The technological evolution of the construction worker
In an industry generally known for its reluctance to change, BIM, or Building Information Modeling technology, has revolutionized the construction, design and project delivery processes. The most immediate changes to individuals’ skill sets through the introduction of BIM technology and other related construction technologies has been in the offices or trailers. As this technology evolves, it has become apparent that the final users, the field personnel, must be present (and involved) throughout the BIM process. All aspects of the construction industry continue to adopt new practices and procedures as new technology and delivery methods dictate the need. These new technologies are making their way from the boardroom to the jobsite, and a growing number of field personnel are now armed with CAD design skills, clash-detection management and resolution, and/or the ability to run clash-detection software. As the design and construction industries continue to cultivate new technologies such as BIM, the role and skill set of field personnel have also begun to evolve to complement developing construction technologies. Such individuals from the field have proven to bring added value to the project when considering the constructability, sequencing and successful completion of a project.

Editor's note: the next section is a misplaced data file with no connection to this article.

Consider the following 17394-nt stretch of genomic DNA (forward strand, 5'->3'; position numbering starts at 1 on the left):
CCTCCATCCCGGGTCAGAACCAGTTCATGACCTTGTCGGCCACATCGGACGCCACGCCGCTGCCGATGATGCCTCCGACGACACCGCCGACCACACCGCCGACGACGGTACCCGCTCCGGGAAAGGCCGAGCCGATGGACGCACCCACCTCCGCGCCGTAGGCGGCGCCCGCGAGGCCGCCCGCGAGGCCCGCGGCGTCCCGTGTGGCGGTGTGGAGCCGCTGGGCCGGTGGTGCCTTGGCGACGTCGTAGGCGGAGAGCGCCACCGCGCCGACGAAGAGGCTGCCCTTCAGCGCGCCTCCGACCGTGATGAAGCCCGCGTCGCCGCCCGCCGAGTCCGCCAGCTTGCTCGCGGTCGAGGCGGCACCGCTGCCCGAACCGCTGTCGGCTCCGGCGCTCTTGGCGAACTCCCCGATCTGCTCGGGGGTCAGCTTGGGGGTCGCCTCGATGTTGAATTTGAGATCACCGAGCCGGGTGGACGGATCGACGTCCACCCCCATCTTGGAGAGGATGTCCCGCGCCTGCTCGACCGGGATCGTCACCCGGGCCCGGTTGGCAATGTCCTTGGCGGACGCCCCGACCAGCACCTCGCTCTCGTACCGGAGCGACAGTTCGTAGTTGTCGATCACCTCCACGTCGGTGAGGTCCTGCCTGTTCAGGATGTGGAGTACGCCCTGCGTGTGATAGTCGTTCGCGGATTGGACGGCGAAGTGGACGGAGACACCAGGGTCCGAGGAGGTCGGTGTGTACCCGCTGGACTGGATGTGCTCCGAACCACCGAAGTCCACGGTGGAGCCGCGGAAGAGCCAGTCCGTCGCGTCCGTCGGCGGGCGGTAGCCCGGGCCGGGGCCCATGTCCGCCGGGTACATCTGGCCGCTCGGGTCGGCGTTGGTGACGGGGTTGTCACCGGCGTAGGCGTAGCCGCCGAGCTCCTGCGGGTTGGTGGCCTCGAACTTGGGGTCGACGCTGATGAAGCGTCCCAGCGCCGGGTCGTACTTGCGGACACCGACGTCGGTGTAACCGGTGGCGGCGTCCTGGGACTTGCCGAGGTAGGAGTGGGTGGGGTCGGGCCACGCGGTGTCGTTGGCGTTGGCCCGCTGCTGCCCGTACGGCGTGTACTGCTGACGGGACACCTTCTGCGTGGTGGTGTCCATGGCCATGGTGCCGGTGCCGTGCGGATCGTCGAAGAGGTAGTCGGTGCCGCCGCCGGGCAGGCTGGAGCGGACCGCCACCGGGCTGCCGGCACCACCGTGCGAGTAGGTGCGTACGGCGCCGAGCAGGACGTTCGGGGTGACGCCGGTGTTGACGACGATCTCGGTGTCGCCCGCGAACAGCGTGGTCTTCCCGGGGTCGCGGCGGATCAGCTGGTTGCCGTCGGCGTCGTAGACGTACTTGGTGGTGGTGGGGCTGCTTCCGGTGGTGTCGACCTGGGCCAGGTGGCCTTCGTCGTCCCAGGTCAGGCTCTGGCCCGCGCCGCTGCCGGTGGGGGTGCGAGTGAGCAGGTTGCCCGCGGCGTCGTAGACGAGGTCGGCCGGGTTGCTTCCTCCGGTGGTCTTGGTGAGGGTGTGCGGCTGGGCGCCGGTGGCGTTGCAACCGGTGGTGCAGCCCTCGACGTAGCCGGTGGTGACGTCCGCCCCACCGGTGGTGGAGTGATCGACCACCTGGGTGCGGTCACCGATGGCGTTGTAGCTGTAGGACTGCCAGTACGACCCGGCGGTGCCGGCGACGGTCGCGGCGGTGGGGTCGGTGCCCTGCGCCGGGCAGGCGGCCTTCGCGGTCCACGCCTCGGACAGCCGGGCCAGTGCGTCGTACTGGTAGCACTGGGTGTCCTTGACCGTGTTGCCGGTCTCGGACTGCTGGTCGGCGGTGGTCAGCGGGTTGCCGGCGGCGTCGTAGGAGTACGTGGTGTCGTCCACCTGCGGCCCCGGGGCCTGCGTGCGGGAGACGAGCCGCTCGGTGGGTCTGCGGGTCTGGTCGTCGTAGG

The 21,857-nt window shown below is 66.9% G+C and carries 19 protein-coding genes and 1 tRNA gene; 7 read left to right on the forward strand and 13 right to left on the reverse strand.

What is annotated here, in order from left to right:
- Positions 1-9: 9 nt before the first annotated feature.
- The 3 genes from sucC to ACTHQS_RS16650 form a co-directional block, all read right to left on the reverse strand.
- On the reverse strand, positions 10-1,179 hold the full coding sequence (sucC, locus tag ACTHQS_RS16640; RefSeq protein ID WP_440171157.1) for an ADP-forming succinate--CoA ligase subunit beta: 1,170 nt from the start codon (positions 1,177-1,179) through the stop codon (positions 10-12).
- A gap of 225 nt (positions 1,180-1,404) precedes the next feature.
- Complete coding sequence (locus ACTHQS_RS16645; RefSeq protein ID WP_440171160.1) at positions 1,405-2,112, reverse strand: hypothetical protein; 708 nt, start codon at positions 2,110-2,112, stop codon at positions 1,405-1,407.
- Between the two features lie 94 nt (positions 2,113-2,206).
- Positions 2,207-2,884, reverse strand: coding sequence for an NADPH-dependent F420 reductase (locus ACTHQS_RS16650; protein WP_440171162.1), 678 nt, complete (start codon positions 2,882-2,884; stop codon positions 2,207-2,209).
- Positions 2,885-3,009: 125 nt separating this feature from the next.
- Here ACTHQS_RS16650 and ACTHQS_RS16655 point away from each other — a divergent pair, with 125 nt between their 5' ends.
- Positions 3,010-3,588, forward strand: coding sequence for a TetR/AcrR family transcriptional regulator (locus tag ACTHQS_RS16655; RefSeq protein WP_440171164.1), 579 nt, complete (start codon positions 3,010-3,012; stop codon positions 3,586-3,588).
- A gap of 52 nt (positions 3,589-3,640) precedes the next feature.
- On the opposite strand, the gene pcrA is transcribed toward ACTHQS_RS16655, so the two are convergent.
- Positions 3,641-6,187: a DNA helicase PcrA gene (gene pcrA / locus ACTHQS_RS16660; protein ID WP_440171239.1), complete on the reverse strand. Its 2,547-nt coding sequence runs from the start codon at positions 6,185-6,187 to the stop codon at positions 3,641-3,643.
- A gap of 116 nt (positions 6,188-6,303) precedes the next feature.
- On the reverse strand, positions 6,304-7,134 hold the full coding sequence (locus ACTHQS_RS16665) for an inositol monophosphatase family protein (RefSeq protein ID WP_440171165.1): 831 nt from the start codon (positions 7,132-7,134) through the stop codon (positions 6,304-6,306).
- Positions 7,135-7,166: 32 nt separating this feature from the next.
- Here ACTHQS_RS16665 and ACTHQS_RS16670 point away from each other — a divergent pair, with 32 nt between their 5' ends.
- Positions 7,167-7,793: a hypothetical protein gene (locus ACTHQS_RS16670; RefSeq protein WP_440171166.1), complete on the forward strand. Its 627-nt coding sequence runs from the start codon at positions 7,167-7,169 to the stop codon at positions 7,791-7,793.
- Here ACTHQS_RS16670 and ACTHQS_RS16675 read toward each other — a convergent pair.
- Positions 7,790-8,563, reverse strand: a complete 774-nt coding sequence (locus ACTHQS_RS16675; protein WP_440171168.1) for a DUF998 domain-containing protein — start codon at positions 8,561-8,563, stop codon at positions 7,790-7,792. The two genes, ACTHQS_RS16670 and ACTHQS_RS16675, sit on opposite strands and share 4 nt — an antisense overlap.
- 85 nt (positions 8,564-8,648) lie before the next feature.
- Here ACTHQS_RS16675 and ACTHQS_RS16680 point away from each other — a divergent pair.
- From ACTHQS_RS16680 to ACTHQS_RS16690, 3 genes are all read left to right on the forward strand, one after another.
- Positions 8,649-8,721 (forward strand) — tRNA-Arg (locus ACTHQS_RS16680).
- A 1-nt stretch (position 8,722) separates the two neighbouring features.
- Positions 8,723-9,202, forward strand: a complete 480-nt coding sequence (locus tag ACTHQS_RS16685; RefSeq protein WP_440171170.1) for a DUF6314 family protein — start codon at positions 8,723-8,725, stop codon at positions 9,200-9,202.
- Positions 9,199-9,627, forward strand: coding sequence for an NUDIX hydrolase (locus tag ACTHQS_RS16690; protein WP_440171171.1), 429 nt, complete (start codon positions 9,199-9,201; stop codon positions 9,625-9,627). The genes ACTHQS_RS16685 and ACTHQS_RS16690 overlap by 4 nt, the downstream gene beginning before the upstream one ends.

Brian Mortimer, an MEP coordinator for Bergelectric Corporation, was a full-time field foreman only a few years ago. At that time, he was assisting his company’s CAD detailer during the design/ build phase of the project. It was Mortimer’s responsibility to resolve conflict issues and other constructability issues for his CAD detailer. He hand drew his resolutions and gave them to the CAD detailer to detail on the computer and upload into the model. Due to Mortimer’s proactive personality and an effort to expedite the process, he slowly started to learn simple functions in AutoCAD so that he could make the corrections in CAD instead of drawing them out for his detailer. “As I began to play around with the model, I saw repetitious issues of constructability and coordination that I had ran into on my last job,” Mortimer said. “I was able to bring my lessons learned and apply them to our design and overall coordination logic. “He proved to be a pivotal member in the design process with his work on the model and then execute his scope in the field. On his next project, he and the in -wall and overhead rough-in superintendents worked as detailers on the front-end of a project prior to the start of construction. Instead of assisting a CAD detailer, he was the field representative and CAD detailer•. “Having both rough-in superintendents as detailing assistants during the design/coordination phase of the project minimized field issues and decreased time spent on conflict resolution due to their knowledge of the coordination logic, and the methods of understanding created during coordination meetings,” he added. “If the coordination drawings did not work during field installation, the two superintendents were able to make small adjustments without the need to re-coordinate and/ or re-design the area.” There are many field factors that cannot be represented in the virtual platform within a BIM model and this is when field representation is most important. For example, as subcontractors compete for overhead space within a ceiling, sometimes resolved routing of those overhead systems may work in the virtual model, but during installation it is not feasible due to the lack of workspace. Individuals like Mortimer are able to bring real-world constructability into a virtual environment. BIM technology and the management of the BIM process provide projects with a real-time model, its accuracy based upon the updates by the BIM team. The model, much like a construction site, changes on a day-to-day basis due to many different factors. According to Walt Disney Imagineering Project VDC Installation